It's a sunny day at Rosie and Peter's Kitchen Garden and Food Forest in Anjuna, a village in the coastal state of Goa, India.
Long after the harsh summer, a torrential coastal monsoon, and the dreaded October heat have come and gone the farm reveals abundance. Verdant, almost overgrown, it requires careful navigating over ridges and mulch-covered trenches, to explore the interiors. It's hard to imagine that just nine months ago, this 26,000 square foot piece of degraded land was filled with with debris and junk. Today, it is home to over 45 varieties of vegetables and fruit (likely to double in the coming months), including tomatoes, spinach, red and green amaranth and roselle leaves.
To Peter Fernandes and Rosie Harding, this isn't unconventional. It's just farming the way it used to be. And the government is encouraging similar efforts. In October this year, the State Department of Agriculture in Goa, launched a program offering 50 percent assistance to those using organic inputs to raise food crops in a push to encourage local farmers to adopt organic practices and methods that preserve threatened soil health and clean water.
Last year, the northeastern state of Sikkim became India's first 100 percent organic, GMO-free state, converting 75,000 hectares of agricultural land into certified organic farms. Today, its 800,000 tons of organic produce contributes to nearly 65 percent of India's overall output.
Goa is trying to catch up. The coastal climate here makes it a fertile space to experiment, and the work of individuals like Fernandes and Harding is proof. Their journey has been completely self-taught: rigorous reading and research followed by live experiments, trial and error helped them discover sustainable systems, specific to the climate, soil conditions and local produce of Goa.
Fernandes and Harding use their farms as live laboratories to develop methods to help people sustainably grow much of the food they need. It all started a little over four years ago, when they were seeking out produce that they could consume without thinking twice—food grown by methods that preserved their nutritive value—and realizing there was absolutely nothing.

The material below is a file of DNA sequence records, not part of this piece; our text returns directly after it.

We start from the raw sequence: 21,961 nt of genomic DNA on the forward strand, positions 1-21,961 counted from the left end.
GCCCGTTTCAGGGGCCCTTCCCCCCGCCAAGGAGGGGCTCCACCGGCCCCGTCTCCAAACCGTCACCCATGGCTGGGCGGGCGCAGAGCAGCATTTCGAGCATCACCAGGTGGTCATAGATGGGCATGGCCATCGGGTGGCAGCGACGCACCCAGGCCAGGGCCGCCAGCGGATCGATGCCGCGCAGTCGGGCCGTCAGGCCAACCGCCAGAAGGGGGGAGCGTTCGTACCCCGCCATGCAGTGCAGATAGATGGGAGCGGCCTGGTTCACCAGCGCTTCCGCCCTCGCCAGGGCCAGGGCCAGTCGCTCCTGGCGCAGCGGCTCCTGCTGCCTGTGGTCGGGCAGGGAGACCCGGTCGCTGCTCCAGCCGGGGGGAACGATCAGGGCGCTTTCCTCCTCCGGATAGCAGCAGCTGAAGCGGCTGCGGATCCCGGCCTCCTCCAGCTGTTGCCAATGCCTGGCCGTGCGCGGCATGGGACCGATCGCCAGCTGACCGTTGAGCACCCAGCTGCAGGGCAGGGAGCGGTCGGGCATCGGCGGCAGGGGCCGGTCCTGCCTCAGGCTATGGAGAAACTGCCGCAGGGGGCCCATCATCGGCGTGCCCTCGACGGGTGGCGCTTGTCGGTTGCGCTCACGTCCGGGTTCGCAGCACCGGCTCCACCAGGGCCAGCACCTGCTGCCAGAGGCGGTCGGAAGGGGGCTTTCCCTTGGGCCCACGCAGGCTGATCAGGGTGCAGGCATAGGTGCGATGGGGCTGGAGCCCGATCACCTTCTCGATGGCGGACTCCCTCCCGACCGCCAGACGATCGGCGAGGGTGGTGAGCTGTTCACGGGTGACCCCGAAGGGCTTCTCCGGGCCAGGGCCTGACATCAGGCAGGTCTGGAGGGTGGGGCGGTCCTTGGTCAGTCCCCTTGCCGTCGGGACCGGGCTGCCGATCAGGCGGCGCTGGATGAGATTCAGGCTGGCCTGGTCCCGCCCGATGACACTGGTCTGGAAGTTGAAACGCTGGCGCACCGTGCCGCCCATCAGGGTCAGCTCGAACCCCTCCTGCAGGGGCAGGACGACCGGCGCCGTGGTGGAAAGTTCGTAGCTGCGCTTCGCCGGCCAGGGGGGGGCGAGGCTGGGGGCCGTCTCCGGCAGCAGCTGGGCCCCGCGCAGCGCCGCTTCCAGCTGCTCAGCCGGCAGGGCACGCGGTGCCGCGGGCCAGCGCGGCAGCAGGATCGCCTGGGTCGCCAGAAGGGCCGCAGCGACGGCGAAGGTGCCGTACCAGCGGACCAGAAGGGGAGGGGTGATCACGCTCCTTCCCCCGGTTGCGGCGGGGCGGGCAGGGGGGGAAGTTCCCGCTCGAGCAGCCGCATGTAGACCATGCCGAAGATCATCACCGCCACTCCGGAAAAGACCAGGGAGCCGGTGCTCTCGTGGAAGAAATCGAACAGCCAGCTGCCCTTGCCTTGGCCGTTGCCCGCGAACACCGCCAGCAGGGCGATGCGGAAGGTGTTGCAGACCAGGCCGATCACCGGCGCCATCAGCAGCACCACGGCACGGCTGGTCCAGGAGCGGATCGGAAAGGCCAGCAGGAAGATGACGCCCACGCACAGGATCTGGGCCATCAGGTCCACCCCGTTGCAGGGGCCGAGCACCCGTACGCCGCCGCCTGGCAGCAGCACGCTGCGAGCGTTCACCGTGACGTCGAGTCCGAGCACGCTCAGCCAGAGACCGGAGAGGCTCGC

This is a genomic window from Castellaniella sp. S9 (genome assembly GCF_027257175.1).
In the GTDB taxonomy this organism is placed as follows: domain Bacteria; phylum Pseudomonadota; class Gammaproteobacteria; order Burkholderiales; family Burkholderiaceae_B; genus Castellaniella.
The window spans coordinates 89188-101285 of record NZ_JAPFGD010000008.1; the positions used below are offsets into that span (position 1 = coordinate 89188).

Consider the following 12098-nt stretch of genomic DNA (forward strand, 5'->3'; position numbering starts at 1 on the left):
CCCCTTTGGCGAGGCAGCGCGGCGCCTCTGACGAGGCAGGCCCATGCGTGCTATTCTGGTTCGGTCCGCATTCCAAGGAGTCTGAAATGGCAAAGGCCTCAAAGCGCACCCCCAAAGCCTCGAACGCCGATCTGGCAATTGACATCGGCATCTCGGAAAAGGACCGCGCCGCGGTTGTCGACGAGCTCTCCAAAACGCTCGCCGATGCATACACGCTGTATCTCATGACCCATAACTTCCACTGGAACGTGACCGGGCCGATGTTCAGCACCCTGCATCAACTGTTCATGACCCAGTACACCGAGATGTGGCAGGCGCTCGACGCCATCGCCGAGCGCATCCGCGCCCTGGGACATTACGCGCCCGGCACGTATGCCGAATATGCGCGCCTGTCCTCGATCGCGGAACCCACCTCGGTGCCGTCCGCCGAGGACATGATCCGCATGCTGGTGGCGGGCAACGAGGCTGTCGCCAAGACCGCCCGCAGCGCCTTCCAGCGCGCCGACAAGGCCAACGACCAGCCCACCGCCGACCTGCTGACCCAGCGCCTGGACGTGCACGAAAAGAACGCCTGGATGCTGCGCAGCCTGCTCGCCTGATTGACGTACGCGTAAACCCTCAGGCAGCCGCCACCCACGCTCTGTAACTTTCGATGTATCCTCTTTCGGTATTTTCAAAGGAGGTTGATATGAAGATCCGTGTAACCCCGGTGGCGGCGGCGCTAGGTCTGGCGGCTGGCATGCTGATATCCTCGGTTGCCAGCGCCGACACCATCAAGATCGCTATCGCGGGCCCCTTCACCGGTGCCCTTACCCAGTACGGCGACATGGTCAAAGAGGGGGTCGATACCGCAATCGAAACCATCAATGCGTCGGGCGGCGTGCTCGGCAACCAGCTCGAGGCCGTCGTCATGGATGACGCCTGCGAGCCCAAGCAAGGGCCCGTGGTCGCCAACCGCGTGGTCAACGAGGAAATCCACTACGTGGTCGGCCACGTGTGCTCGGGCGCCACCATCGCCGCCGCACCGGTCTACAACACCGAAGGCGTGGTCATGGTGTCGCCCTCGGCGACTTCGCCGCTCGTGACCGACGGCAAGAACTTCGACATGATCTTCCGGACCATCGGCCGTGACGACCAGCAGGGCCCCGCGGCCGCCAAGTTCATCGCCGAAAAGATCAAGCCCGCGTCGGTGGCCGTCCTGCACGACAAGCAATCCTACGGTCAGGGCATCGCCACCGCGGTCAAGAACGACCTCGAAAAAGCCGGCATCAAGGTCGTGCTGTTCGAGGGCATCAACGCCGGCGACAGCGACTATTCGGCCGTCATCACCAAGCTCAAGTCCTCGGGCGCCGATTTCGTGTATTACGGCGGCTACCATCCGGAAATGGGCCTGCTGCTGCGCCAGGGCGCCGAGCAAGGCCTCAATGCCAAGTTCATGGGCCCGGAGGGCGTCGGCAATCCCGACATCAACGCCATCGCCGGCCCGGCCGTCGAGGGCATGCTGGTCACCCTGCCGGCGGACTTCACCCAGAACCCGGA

"We're taking a lot of trouble to bring poisonous crap to our tables. Frankly, I just got a little pissed off with the notion that we live in a state that has no dearth of fertility, enjoys an excellent climate—and yet the only way to eat healthy food was to grow it ourselves," Fernandes told me.
Their philosophy is centered round a simple premise: Growing food that sustains not only its consumers, but also its environment.
"The scope of our activities is quite wide, taking in kitchen gardening, urban farming, you'd have to throw in agroforestry, land regeneration, permaculture, water management, local food security, health and local economies, and a few more things we can't label quite clearly yet," said Fernandes, describing his efforts as aiming for a sustainable way of life itself.
Very early on, the couple realized that much of the information in the public domain cannot be applied to Indian conditions. Simply replicating methods used in places with climate nothing like it is in India, doesn't work. Take raised bed gardening, for example. It's very commonly used across Europe and North America, where temperate climes cause the ground to freeze under during winter, but that's not the case in India.
"The trouble is everybody wants to grow cash crops rather than stick to something more fundamental and staple," Fernandes said. "Goa's unique soil pathogens do not allow natural cultivation of most certain cash crops, like tomatoes, cucumbers, bell peppers, potatoes."
He said poly-tunnels and PVC pipe structures commonly used to grow vegetables are not local to the state. These methods kill all traces of life in the soil, which in turn robs the produce of a major chunk of its nutritional potential.